- Concepts, principles, structures, and standards used to design, monitor, and secure operating systems, equipment, networks, applications and those controls used to enforce various levels of confidentiality, availability, and integrity.
- Computer organization
- Hardware components
- Software/firmware components
- Open systems
- Distributed systems
- Protection mechanisms
- Evaluation criteria
- Certification and accreditation
- Formal security models
- Confidentiality models
- Integrity models
- Information flow models
- Identifies the controls over hardware and media, and the operators and administrators with access privileges to any of these resources. Auditing and monitoring provide the mechanisms, tools, and facilities that permit the identification of security events. Subsequent actions identify key elements and report pertinent information to the appropriate individual, group, or process.
Applications and Systems Development Security
- Addresses the important security concepts that apply to application software development. Outlines the environment where software is designed and developed and explains the critical role software plays in providing information system security.
- The software development life cycle
- Object-oriented systems
- Artificial intelligence systems
- Database security issues
- Data warehousing
- Data mining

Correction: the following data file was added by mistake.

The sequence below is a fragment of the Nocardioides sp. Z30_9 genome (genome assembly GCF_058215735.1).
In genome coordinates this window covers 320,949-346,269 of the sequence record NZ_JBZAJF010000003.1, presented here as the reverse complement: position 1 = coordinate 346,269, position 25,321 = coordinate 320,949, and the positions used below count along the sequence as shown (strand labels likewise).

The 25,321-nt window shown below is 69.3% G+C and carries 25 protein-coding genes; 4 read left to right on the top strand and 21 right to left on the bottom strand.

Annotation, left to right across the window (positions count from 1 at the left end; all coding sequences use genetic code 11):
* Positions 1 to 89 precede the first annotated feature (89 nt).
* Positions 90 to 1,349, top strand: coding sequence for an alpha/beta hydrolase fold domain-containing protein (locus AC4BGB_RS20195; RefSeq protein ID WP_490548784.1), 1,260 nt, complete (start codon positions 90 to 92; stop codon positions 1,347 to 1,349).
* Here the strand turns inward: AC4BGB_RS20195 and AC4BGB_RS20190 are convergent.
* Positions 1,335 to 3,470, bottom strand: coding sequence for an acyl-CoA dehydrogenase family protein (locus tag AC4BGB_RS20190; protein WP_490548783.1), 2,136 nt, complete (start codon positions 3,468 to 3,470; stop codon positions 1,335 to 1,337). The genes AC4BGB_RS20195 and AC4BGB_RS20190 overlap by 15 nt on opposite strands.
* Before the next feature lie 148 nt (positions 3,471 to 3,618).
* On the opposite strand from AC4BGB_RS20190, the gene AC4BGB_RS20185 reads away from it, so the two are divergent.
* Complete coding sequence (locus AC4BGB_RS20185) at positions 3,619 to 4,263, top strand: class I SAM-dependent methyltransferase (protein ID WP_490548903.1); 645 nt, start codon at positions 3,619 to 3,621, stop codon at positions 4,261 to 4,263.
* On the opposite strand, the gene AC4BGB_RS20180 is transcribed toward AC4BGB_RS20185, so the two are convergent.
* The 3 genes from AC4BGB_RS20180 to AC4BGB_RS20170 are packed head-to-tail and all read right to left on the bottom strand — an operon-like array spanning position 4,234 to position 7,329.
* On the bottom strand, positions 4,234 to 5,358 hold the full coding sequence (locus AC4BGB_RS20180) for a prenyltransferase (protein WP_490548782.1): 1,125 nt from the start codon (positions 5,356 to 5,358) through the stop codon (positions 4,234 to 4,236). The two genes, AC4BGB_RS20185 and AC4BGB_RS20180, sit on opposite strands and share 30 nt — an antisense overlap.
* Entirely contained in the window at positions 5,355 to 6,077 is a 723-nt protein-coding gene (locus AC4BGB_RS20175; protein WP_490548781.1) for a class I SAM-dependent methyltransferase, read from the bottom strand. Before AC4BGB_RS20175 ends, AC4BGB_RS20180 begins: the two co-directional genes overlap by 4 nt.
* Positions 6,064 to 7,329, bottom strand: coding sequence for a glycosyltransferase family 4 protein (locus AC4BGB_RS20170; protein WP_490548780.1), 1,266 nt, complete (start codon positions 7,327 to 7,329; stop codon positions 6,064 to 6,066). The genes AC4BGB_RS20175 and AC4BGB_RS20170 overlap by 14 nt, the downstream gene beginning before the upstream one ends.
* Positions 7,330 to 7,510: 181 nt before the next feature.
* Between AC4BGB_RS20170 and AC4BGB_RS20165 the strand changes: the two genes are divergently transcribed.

- Application controls
Business Continuity Planning and Disaster Recovery Planning
- Addresses the preservation and recovery of business operations in the event of outages. Differences between business continuity planning and disaster recovery.
- Project scope and planning, business impact analysis
- Recovery strategies
- Recovery plan development
- Recovery plan development, implementation and restoration
Law, Investigations, and Ethics
- Computer crime laws and regulations
- The measures and technologies used to investigate computer crime incidents
- Laws applying to computer crimes
- How to determine if a crime has occurred
- Preserving evidence
- The basic of conducting an investigation
- Liabilities under the law
- Provides protection techniques for the entire facility, from the outside perimeter to inside office space, including all information system resources.
- Elements involved in choosing a secure site, its design and configuration
- Methods for securing a facility against unauthorized access
- Methods for securing the equipment against theft of the equipment or its contained information
- Environmental and safety measures needed to protect personnel, the facility and its resources